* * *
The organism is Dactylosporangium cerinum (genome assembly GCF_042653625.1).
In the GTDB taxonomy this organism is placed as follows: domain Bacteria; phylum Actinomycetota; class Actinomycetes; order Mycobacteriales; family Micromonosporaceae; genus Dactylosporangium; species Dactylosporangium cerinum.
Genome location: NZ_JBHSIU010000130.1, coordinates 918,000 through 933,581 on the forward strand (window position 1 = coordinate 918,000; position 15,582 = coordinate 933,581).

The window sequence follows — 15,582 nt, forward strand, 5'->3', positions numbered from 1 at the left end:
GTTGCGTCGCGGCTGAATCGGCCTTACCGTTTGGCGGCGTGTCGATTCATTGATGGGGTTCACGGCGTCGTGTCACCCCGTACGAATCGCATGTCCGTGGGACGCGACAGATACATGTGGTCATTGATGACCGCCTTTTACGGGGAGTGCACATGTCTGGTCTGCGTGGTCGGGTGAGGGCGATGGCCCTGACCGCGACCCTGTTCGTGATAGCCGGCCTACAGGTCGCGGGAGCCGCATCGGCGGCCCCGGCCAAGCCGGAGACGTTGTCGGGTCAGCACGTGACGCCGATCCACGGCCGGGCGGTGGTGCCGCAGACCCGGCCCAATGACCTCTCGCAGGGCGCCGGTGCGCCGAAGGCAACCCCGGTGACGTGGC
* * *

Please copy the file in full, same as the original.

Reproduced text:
The organism is Dactylosporangium cerinum (genome assembly GCF_042653625.1).
In the GTDB taxonomy this organism is placed as follows: domain Bacteria; phylum Actinomycetota; class Actinomycetes; order Mycobacteriales; family Micromonosporaceae; genus Dactylosporangium; species Dactylosporangium cerinum.
Genome location: NZ_JBHSIU010000130.1, coordinates 918,000 through 933,581 on the forward strand (window position 1 = coordinate 918,000; position 15,582 = coordinate 933,581).

The window sequence follows — 15,582 nt, forward strand, 5'->3', positions numbered from 1 at the left end:
GTTGCGTCGCGGCTGAATCGGCCTTACCGTTTGGCGGCGTGTCGATTCATTGATGGGGTTCACGGCGTCGTGTCACCCCGTACGAATCGCATGTCCGTGGGACGCGACAGATACATGTGGTCATTGATGACCGCCTTTTACGGGGAGTGCACATGTCTGGTCTGCGTGGTCGGGTGAGGGCGATGGCCCTGACCGCGACCCTGTTCGTGATAGCCGGCCTACAGGTCGCGGGAGCCGCATCGGCGGCCCCGGCCAAGCCGGAGACGTTGTCGGGTCAGCACGTGACGCCGATCCACGGCCGGGCGGTGGTGCCGCAGACCCGGCCCAATGACCTCTCGCAGGGCGCCGGTGCGCCGAAGGCAACCCCGGTGACGTGGC